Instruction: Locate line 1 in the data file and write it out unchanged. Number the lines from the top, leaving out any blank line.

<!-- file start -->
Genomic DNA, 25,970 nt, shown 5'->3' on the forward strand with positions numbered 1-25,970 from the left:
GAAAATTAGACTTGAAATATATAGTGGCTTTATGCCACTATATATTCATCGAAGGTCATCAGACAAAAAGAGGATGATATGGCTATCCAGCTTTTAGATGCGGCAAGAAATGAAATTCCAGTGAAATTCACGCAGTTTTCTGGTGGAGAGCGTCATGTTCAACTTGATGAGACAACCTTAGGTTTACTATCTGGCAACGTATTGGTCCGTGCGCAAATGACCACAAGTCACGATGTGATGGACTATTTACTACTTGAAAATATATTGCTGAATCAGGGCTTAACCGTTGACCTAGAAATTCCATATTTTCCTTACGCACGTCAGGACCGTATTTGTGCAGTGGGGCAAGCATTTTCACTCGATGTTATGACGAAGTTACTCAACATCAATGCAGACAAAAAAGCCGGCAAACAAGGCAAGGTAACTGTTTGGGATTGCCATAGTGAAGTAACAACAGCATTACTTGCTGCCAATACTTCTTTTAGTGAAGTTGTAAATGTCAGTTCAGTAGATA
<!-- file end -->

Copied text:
Genomic DNA, 25,970 nt, shown 5'->3' on the forward strand with positions numbered 1-25,970 from the left: